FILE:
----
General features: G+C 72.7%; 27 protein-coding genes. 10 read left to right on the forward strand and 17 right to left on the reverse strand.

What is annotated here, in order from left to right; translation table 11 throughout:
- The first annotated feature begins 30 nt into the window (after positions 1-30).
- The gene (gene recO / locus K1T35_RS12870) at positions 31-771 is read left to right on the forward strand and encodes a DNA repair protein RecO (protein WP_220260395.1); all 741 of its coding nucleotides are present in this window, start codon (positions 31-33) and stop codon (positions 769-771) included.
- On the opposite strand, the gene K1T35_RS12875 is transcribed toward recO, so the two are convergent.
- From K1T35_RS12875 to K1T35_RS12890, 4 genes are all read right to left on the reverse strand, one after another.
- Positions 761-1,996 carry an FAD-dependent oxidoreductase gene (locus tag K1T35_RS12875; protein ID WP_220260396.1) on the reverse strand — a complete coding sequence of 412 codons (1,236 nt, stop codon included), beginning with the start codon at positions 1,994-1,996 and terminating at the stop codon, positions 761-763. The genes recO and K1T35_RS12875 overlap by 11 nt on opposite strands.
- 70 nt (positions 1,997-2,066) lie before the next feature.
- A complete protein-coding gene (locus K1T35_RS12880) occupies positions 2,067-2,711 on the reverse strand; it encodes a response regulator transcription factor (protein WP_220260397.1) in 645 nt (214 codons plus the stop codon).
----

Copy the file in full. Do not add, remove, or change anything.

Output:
General features: G+C 72.7%; 27 protein-coding genes. 10 read left to right on the forward strand and 17 right to left on the reverse strand.

What is annotated here, in order from left to right; translation table 11 throughout:
- The first annotated feature begins 30 nt into the window (after positions 1-30).
- The gene (gene recO / locus K1T35_RS12870) at positions 31-771 is read left to right on the forward strand and encodes a DNA repair protein RecO (protein WP_220260395.1); all 741 of its coding nucleotides are present in this window, start codon (positions 31-33) and stop codon (positions 769-771) included.
- On the opposite strand, the gene K1T35_RS12875 is transcribed toward recO, so the two are convergent.
- From K1T35_RS12875 to K1T35_RS12890, 4 genes are all read right to left on the reverse strand, one after another.
- Positions 761-1,996 carry an FAD-dependent oxidoreductase gene (locus tag K1T35_RS12875; protein ID WP_220260396.1) on the reverse strand — a complete coding sequence of 412 codons (1,236 nt, stop codon included), beginning with the start codon at positions 1,994-1,996 and terminating at the stop codon, positions 761-763. The genes recO and K1T35_RS12875 overlap by 11 nt on opposite strands.
- 70 nt (positions 1,997-2,066) lie before the next feature.
- A complete protein-coding gene (locus K1T35_RS12880) occupies positions 2,067-2,711 on the reverse strand; it encodes a response regulator transcription factor (protein WP_220260397.1) in 645 nt (214 codons plus the stop codon).